The intention for Relative Observatories is to act as a space for observation. On the southern platform I created a structure that mimics the architecture of the ancient Indian observatory Jantar Mantar in Jaipur built in the early 18th century. Its original purpose was as an astronomical observation site and it was declared a monument of national importance in 1968 after being neglected for a short time in the 19th century. I’m interested in the idea that the original meaning of monuments is redefined by our changing value systems.
Public art, like defensive architecture, can often run interference between private institutions and the public. In the 70’s, William H. Whyte researched patterns of human behavior in NYC public spaces. One of the questions that Whyte and his colleagues set out to ask was “How public are the public spaces?” Through his studies he learned what made people comfortable and this information was sometimes used to opposite effect by city planners to keep away “undesirables.” A major result of of his research was he learned, quite simply, that most of all people wanted a place to sit. By placing seating in an area where the expectation is art, I am reevaluating the definition of access.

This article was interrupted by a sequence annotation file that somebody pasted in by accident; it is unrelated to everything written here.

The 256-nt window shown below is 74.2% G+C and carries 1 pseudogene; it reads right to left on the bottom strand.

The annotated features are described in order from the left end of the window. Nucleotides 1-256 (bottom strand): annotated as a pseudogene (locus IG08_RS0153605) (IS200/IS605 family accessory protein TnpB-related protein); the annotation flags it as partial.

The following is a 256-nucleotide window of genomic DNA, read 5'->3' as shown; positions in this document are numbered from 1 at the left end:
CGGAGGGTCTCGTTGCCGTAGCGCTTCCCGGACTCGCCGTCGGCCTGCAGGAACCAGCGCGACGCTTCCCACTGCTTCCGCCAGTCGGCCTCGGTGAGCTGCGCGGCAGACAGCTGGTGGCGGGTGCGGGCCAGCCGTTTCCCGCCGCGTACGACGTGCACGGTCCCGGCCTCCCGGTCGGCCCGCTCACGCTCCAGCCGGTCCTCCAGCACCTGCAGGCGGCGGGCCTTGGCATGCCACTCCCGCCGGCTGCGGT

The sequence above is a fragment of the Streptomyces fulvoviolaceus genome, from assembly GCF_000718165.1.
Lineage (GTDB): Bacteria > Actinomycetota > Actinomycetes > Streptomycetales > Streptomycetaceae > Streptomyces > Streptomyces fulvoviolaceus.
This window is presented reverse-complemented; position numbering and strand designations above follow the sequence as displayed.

The bench tops are collaged with images that exhibit the mutable symbolism inherent in public works. A thermal paint has been applied to the furniture tops to respond not only to weather but also to the human touch. Both the sun and the body have the potential to reveal the constellation of images beneath the paint.